RACHEL MARTIN, HOST:
Music venues, museums, playhouses, performance spaces of all kinds - many have been closed for the better part of a year. They were supposed to get some money from the last relief package passed in December, but many businesses haven't gotten that aid. And venue workers are getting desperate. NPR's Ryan Kailath reports.
RYAN KAILATH, BYLINE: Daniel Nardicio runs two comedy and burlesque clubs on the Lower East Side of Manhattan. He's lost millions from shutting down. So when he heard about this new grant, 15 billion or more for closed venues like his, he enrolled himself in the night school of federal bureaucracy.
DANIEL NARDICIO: I basically have a Ph.D. now in this grant. I've literally printed out all of the paperwork and set it all up and was all ready to go. And then I've just been sitting there waiting.
KAILATH: Applications for the Shuttered Venue Operators Grant, as it's known, were meant to open up on February 10. A month later, they have not. Nardicio has his paperwork ready to go at a moment's notice.
Where is it right now?
NARDICIO: It's in my book bag. I carry it with me everywhere I go. I can show it to you. Want me to show it to you?
NARDICIO: All right. Hold on a second. Beau-Beau (ph), sorry.
KAILATH: His little hunting dog, Beau, slides off his lap.
That's hilarious. It's literally in your bag at all times.
NARDICIO: Because you've got to be ready to drop of hat in America. We treat everything like a freakin' lottery. Getting money to keep your business afloat is a lottery. Getting a vaccine is like - you've got to go online all day long and see if you won the scratch-offs.
KAILATH: This country has a lot of great live arts corridors - Bourbon Street, Beale Street, Sixth Street in Austin - but downtown Manhattan gives them a run for their money. Walk five minutes in any direction in this neighborhood, and you'll pass a club or a theater that stands to gain from this grant.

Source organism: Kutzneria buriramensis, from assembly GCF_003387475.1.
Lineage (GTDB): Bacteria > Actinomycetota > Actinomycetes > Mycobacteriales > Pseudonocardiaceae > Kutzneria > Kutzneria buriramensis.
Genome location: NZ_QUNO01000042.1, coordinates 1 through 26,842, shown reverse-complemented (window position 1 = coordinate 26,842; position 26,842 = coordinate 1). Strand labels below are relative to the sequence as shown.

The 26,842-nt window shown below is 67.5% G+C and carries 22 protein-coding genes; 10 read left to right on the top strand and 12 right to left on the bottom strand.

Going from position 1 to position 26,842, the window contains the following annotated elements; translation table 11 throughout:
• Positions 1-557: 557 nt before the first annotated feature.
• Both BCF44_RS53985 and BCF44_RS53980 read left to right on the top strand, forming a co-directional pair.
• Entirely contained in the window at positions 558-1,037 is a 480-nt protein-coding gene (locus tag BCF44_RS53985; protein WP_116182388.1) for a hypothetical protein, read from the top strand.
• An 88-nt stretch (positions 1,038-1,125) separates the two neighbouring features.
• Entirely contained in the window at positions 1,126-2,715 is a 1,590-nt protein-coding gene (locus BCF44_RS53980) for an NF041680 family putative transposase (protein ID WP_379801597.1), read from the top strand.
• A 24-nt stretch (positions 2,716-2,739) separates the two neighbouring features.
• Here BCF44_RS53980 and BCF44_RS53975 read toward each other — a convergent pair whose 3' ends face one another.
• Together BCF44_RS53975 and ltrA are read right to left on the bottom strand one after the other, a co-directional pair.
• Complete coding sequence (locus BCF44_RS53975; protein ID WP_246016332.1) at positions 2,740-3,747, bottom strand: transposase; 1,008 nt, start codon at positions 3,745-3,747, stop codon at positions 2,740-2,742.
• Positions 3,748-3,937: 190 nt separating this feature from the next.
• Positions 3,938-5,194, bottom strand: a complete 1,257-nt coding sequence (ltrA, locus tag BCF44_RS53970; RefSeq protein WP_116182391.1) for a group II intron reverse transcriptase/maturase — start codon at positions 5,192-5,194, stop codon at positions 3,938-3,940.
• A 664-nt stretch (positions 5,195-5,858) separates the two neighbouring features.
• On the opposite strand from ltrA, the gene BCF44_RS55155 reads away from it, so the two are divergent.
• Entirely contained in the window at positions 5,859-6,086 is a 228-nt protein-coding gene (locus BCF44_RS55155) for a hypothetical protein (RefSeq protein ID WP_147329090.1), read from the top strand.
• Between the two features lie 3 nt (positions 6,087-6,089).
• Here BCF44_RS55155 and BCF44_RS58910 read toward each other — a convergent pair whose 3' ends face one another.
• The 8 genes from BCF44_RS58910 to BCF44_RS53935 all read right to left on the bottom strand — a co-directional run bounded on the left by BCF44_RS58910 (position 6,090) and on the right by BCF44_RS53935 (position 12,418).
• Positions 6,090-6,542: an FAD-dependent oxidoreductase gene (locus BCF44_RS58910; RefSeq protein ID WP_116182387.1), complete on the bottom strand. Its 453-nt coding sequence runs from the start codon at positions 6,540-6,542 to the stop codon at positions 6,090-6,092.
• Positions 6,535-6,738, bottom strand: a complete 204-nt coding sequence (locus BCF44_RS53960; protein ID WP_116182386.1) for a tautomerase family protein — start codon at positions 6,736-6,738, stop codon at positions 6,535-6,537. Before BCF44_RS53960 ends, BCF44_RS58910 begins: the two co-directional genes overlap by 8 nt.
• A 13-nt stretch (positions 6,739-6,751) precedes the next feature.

AUDREY SCHAEFER: If we don't get emergency funding, we're all going down.
KAILATH: Audrey Schaefer represents a group of 3,000-plus music venues. They banded together to hire a lobbying firm and push Congress for the money. She says the vote was unusually bipartisan because...
SCHAEFER: Elected officials realized, hey, this is important in my town, too.
KAILATH: The newest stimulus bill, still moving through Congress, will likely add some money to the $15 billion pot. But the list of eligible businesses is growing, too. Music venues secured it, but it's now expanded to include museums, movie theaters, playhouses. Travel agencies are pushing to be included.
SCHAEFER: Well, there's a concern that there might not be enough now.
KAILATH: Her group of music venues understands that other industries have been hit as well. The only way to find out if there's enough money for everyone is for the application to open. The Small Business Administration, which is running the grant, declined to speak with NPR. It's a first-of-its-kind program, so the SBA is sort of building the plane while it flies. It said in a statement, new staff is coming on to hand-review applications while the Web portal is built out.
NARDICIO: This can't be easy, so I kind of really feel for people. And I think that this is going to be bumpy. The government's never really shown a acuity towards building websites that work.
KAILATH: Every day the program stays closed is another blow to live venues. Hundreds have already gone under. As Audrey Schaefer says...
SCHAEFER: The promise of the money is one thing, but that is not what stops eviction notices. It's getting the money.
KAILATH: Which, for the country's live venues, remains an act that's coming soon.
Ryan Kailath, NPR News, Manhattan.
(SOUNDBITE OF SONIC YOUTH SONG, "DISCONNECTION NOTICE")
NPR transcripts are created on a rush deadline by an NPR contractor. This text may not be in its final form and may be updated or revised in the future. Accuracy and availability may vary. The authoritative record of NPR’s programming is the audio record.